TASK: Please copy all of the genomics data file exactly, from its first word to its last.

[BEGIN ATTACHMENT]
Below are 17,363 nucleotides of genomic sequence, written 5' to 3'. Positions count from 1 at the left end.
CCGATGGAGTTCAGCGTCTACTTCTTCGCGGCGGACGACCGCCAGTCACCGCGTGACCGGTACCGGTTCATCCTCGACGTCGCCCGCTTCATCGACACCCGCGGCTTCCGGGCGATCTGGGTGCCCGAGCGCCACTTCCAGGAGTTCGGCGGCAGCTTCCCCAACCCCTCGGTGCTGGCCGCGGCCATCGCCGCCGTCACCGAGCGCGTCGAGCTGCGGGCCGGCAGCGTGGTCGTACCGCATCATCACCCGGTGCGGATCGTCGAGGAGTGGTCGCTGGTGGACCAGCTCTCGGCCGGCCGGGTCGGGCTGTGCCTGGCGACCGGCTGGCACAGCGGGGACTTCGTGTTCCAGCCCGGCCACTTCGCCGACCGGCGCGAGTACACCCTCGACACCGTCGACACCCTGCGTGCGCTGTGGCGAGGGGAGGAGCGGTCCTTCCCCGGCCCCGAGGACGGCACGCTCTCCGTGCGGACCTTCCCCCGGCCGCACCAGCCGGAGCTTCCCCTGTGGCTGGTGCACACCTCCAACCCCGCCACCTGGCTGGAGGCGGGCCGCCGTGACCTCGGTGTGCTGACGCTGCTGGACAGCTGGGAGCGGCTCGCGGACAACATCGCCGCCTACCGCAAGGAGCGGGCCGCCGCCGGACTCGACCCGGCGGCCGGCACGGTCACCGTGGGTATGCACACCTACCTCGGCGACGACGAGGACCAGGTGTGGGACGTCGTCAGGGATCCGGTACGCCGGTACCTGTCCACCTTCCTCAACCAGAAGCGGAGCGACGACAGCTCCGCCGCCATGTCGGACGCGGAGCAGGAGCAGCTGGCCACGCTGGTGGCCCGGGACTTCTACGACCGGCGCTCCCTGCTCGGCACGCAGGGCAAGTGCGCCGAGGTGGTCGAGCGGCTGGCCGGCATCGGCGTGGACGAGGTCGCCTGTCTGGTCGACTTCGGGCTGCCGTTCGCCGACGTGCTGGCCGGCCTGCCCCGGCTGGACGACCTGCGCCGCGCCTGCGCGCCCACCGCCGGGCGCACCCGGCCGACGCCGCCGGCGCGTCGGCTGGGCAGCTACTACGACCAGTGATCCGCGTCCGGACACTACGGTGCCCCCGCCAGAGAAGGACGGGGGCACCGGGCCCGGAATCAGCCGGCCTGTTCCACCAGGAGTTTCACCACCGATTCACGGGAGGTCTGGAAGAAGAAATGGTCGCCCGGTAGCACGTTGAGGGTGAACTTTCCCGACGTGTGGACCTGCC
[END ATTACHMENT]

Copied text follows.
Below are 17,363 nucleotides of genomic sequence, written 5' to 3'. Positions count from 1 at the left end.
CCGATGGAGTTCAGCGTCTACTTCTTCGCGGCGGACGACCGCCAGTCACCGCGTGACCGGTACCGGTTCATCCTCGACGTCGCCCGCTTCATCGACACCCGCGGCTTCCGGGCGATCTGGGTGCCCGAGCGCCACTTCCAGGAGTTCGGCGGCAGCTTCCCCAACCCCTCGGTGCTGGCCGCGGCCATCGCCGCCGTCACCGAGCGCGTCGAGCTGCGGGCCGGCAGCGTGGTCGTACCGCATCATCACCCGGTGCGGATCGTCGAGGAGTGGTCGCTGGTGGACCAGCTCTCGGCCGGCCGGGTCGGGCTGTGCCTGGCGACCGGCTGGCACAGCGGGGACTTCGTGTTCCAGCCCGGCCACTTCGCCGACCGGCGCGAGTACACCCTCGACACCGTCGACACCCTGCGTGCGCTGTGGCGAGGGGAGGAGCGGTCCTTCCCCGGCCCCGAGGACGGCACGCTCTCCGTGCGGACCTTCCCCCGGCCGCACCAGCCGGAGCTTCCCCTGTGGCTGGTGCACACCTCCAACCCCGCCACCTGGCTGGAGGCGGGCCGCCGTGACCTCGGTGTGCTGACGCTGCTGGACAGCTGGGAGCGGCTCGCGGACAACATCGCCGCCTACCGCAAGGAGCGGGCCGCCGCCGGACTCGACCCGGCGGCCGGCACGGTCACCGTGGGTATGCACACCTACCTCGGCGACGACGAGGACCAGGTGTGGGACGTCGTCAGGGATCCGGTACGCCGGTACCTGTCCACCTTCCTCAACCAGAAGCGGAGCGACGACAGCTCCGCCGCCATGTCGGACGCGGAGCAGGAGCAGCTGGCCACGCTGGTGGCCCGGGACTTCTACGACCGGCGCTCCCTGCTCGGCACGCAGGGCAAGTGCGCCGAGGTGGTCGAGCGGCTGGCCGGCATCGGCGTGGACGAGGTCGCCTGTCTGGTCGACTTCGGGCTGCCGTTCGCCGACGTGCTGGCCGGCCTGCCCCGGCTGGACGACCTGCGCCGCGCCTGCGCGCCCACCGCCGGGCGCACCCGGCCGACGCCGCCGGCGCGTCGGCTGGGCAGCTACTACGACCAGTGATCCGCGTCCGGACACTACGGTGCCCCCGCCAGAGAAGGACGGGGGCACCGGGCCCGGAATCAGCCGGCCTGTTCCACCAGGAGTTTCACCACCGATTCACGGGAGGTCTGGAAGAAGAAATGGTCGCCCGGTAGCACGTTGAGGGTGAACTTTCCCGACGTGTGGACCTGCC